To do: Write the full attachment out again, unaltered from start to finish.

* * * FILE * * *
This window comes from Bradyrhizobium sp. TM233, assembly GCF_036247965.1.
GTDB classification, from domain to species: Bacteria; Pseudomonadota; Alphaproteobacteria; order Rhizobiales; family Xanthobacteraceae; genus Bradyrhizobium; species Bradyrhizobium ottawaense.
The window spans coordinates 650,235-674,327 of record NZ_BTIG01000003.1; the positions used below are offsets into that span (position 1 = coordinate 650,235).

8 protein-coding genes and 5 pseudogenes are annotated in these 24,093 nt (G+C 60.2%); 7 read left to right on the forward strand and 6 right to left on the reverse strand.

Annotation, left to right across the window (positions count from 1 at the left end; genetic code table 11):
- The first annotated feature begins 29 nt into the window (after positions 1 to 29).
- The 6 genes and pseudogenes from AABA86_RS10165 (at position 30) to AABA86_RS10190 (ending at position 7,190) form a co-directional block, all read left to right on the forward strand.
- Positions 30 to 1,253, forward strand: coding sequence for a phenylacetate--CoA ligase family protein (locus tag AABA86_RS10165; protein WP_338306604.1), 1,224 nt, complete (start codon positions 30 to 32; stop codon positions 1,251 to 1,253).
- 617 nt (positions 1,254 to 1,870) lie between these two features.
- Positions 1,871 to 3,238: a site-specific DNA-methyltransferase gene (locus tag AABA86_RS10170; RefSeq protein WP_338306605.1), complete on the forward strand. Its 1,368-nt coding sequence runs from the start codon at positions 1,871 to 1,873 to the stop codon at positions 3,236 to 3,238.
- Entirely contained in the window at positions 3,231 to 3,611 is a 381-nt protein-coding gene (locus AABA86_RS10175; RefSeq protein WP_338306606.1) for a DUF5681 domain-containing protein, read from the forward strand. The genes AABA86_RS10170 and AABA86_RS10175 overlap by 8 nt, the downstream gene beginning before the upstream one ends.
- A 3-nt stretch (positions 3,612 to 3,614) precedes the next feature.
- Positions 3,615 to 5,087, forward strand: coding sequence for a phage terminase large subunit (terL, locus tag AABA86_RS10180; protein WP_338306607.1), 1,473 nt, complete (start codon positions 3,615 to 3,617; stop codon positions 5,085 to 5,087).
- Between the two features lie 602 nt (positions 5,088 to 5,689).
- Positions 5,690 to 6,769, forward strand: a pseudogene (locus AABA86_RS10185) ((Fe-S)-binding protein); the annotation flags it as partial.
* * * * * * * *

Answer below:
This window comes from Bradyrhizobium sp. TM233, assembly GCF_036247965.1.
GTDB classification, from domain to species: Bacteria; Pseudomonadota; Alphaproteobacteria; order Rhizobiales; family Xanthobacteraceae; genus Bradyrhizobium; species Bradyrhizobium ottawaense.
The window spans coordinates 650,235-674,327 of record NZ_BTIG01000003.1; the positions used below are offsets into that span (position 1 = coordinate 650,235).

8 protein-coding genes and 5 pseudogenes are annotated in these 24,093 nt (G+C 60.2%); 7 read left to right on the forward strand and 6 right to left on the reverse strand.

Annotation, left to right across the window (positions count from 1 at the left end; genetic code table 11):
- The first annotated feature begins 29 nt into the window (after positions 1 to 29).
- The 6 genes and pseudogenes from AABA86_RS10165 (at position 30) to AABA86_RS10190 (ending at position 7,190) form a co-directional block, all read left to right on the forward strand.
- Positions 30 to 1,253, forward strand: coding sequence for a phenylacetate--CoA ligase family protein (locus tag AABA86_RS10165; protein WP_338306604.1), 1,224 nt, complete (start codon positions 30 to 32; stop codon positions 1,251 to 1,253).
- 617 nt (positions 1,254 to 1,870) lie between these two features.
- Positions 1,871 to 3,238: a site-specific DNA-methyltransferase gene (locus tag AABA86_RS10170; RefSeq protein WP_338306605.1), complete on the forward strand. Its 1,368-nt coding sequence runs from the start codon at positions 1,871 to 1,873 to the stop codon at positions 3,236 to 3,238.
- Entirely contained in the window at positions 3,231 to 3,611 is a 381-nt protein-coding gene (locus AABA86_RS10175; RefSeq protein WP_338306606.1) for a DUF5681 domain-containing protein, read from the forward strand. The genes AABA86_RS10170 and AABA86_RS10175 overlap by 8 nt, the downstream gene beginning before the upstream one ends.
- A 3-nt stretch (positions 3,612 to 3,614) precedes the next feature.
- Positions 3,615 to 5,087, forward strand: coding sequence for a phage terminase large subunit (terL, locus tag AABA86_RS10180; protein WP_338306607.1), 1,473 nt, complete (start codon positions 3,615 to 3,617; stop codon positions 5,085 to 5,087).
- Between the two features lie 602 nt (positions 5,088 to 5,689).
- Positions 5,690 to 6,769, forward strand: a pseudogene (locus AABA86_RS10185) ((Fe-S)-binding protein); the annotation flags it as partial.